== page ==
Before I could write on my own, my young and unreasonably small-for-her-age self would illustrate storybooks, then dictate to anyone who was willing the words I wanted on each page. Seeing as my mother was not a stenographer, she quickly became irritated with this and told me I had to write my own stories. Forced to battle spelling and grammar alone (because “How do you spell ____________?” every other second became equally as annoying) storybook writing became less of a game and more of a self-inflicted chore. But as a child who thought too much and spoke too little, it was a chore I was always determined to master. And as I worked at it, I became increasingly less willing to let anyone read anything I wrote. Even things that were trivial and impersonal had to be hidden away and guarded as a total secret. As a little word hoarder, nothing was quite so conflicting as the teacher choosing to read my work aloud to the class. Hurray! She thinks I’m talented…. Oh no! She’s reading it out loud.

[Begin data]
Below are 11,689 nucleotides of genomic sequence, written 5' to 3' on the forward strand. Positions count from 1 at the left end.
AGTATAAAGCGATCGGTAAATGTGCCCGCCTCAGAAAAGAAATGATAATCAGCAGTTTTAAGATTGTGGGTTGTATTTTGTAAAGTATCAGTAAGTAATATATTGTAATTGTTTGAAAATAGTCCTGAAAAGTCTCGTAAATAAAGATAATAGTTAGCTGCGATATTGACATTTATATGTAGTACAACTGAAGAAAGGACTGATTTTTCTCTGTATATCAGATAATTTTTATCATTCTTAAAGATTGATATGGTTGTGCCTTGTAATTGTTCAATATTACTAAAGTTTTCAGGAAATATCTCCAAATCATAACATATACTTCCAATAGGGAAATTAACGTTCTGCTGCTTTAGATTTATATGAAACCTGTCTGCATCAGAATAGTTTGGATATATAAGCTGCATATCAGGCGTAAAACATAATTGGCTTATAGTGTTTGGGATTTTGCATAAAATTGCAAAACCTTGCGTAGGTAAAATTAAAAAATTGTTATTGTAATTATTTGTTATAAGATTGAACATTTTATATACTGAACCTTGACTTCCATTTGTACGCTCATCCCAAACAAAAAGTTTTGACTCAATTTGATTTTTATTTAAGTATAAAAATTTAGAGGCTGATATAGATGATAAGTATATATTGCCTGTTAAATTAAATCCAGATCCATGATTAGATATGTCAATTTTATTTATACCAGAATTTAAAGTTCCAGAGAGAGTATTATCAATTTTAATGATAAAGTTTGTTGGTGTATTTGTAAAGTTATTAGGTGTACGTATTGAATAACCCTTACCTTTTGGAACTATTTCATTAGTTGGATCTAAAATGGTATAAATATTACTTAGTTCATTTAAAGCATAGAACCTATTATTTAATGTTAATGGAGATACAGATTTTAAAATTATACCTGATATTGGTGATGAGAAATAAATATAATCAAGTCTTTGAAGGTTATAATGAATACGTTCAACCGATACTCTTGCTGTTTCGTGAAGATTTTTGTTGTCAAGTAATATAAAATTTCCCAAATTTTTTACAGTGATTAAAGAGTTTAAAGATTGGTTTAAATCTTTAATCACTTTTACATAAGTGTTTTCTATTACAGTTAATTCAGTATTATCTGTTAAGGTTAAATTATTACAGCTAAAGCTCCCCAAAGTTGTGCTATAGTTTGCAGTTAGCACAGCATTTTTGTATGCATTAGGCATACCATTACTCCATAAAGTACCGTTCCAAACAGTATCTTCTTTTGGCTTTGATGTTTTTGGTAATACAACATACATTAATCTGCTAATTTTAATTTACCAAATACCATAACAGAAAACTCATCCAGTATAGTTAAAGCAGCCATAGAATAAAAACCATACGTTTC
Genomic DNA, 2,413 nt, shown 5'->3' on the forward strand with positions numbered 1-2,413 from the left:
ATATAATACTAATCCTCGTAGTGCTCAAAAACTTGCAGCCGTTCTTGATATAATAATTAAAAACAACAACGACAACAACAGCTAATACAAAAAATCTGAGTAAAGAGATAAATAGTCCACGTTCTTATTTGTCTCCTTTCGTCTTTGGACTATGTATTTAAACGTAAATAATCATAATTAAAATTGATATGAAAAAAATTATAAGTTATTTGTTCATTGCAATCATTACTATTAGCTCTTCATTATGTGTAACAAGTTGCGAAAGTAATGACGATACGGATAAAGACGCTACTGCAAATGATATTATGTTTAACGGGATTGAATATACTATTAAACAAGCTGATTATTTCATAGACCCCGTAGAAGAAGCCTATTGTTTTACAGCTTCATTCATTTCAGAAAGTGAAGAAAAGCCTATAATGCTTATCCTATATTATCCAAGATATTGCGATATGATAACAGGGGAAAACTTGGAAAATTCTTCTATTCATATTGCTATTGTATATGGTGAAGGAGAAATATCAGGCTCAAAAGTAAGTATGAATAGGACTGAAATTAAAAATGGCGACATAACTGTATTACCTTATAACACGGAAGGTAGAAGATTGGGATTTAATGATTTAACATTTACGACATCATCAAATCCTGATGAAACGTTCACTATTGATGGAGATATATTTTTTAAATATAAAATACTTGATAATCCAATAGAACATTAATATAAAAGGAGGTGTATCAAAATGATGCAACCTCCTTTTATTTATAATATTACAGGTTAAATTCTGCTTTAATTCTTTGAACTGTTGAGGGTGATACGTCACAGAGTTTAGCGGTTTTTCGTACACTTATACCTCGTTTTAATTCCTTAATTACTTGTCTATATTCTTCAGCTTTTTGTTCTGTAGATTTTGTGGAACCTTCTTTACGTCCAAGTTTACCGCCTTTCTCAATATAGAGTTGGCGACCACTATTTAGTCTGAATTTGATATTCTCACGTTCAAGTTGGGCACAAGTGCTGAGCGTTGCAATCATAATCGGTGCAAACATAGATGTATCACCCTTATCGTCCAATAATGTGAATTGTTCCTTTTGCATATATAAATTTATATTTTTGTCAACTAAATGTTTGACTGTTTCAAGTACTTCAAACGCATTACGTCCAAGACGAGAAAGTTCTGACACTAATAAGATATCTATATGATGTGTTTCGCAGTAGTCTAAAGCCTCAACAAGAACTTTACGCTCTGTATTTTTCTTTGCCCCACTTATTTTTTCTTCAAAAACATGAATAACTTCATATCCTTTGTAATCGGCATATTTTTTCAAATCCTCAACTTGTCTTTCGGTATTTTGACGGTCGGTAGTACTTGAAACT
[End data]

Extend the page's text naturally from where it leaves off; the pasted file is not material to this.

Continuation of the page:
While valiant efforts at “I don’t care what they think,” were repeated in my head, the only true comfort was in knowing that the particularly judgmental classmates couldn’t be bothered to listen anyways. My writing was still safe and sound. However, wanting something to be “safe and sound” can often just be a thinly veiled form of cowardice.

As someone who enjoys singing and acting, I know that the more those talents are preformed, the more they improve. Writing is much the same. I can spend my whole life scribbling on notebook paper then tucking it away in a drawer (Which I still often do. This blog is heavily censored by yours truly, not a journal.) but that will never improve who I am in the same way that saying, “Here is what my creator has given me. Let me share it,” has already done.